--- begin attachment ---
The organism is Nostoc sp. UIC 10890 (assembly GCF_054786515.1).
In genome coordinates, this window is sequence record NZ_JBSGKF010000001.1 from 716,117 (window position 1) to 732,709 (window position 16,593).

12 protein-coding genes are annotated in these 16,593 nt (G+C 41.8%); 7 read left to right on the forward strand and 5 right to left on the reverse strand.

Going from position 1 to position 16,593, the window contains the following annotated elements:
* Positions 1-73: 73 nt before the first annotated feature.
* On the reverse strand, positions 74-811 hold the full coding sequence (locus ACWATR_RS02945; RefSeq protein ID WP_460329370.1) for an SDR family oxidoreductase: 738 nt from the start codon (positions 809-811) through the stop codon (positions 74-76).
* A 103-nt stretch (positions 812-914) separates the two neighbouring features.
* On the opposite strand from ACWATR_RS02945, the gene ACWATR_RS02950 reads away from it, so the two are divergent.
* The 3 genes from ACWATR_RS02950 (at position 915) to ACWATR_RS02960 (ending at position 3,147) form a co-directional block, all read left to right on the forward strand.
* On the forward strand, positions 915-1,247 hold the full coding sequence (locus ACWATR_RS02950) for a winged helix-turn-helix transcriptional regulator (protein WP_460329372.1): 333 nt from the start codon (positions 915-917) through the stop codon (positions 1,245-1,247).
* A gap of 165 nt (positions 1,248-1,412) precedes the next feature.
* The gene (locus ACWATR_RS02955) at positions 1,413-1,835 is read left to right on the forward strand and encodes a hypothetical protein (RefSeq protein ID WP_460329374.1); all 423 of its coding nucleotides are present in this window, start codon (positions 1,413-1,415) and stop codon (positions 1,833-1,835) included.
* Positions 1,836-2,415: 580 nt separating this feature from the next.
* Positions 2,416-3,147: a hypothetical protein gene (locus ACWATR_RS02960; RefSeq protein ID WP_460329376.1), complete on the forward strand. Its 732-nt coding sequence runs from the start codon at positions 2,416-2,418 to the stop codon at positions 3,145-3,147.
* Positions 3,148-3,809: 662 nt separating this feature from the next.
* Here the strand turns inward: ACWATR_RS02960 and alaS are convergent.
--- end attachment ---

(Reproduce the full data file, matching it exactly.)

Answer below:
The organism is Nostoc sp. UIC 10890 (assembly GCF_054786515.1).
In genome coordinates, this window is sequence record NZ_JBSGKF010000001.1 from 716,117 (window position 1) to 732,709 (window position 16,593).

12 protein-coding genes are annotated in these 16,593 nt (G+C 41.8%); 7 read left to right on the forward strand and 5 right to left on the reverse strand.

Going from position 1 to position 16,593, the window contains the following annotated elements:
* Positions 1-73: 73 nt before the first annotated feature.
* On the reverse strand, positions 74-811 hold the full coding sequence (locus ACWATR_RS02945; RefSeq protein ID WP_460329370.1) for an SDR family oxidoreductase: 738 nt from the start codon (positions 809-811) through the stop codon (positions 74-76).
* A 103-nt stretch (positions 812-914) separates the two neighbouring features.
* On the opposite strand from ACWATR_RS02945, the gene ACWATR_RS02950 reads away from it, so the two are divergent.
* The 3 genes from ACWATR_RS02950 (at position 915) to ACWATR_RS02960 (ending at position 3,147) form a co-directional block, all read left to right on the forward strand.
* On the forward strand, positions 915-1,247 hold the full coding sequence (locus ACWATR_RS02950) for a winged helix-turn-helix transcriptional regulator (protein WP_460329372.1): 333 nt from the start codon (positions 915-917) through the stop codon (positions 1,245-1,247).
* A gap of 165 nt (positions 1,248-1,412) precedes the next feature.
* The gene (locus ACWATR_RS02955) at positions 1,413-1,835 is read left to right on the forward strand and encodes a hypothetical protein (RefSeq protein ID WP_460329374.1); all 423 of its coding nucleotides are present in this window, start codon (positions 1,413-1,415) and stop codon (positions 1,833-1,835) included.
* Positions 1,836-2,415: 580 nt separating this feature from the next.
* Positions 2,416-3,147: a hypothetical protein gene (locus ACWATR_RS02960; RefSeq protein ID WP_460329376.1), complete on the forward strand. Its 732-nt coding sequence runs from the start codon at positions 2,416-2,418 to the stop codon at positions 3,145-3,147.
* Positions 3,148-3,809: 662 nt separating this feature from the next.
* Here the strand turns inward: ACWATR_RS02960 and alaS are convergent.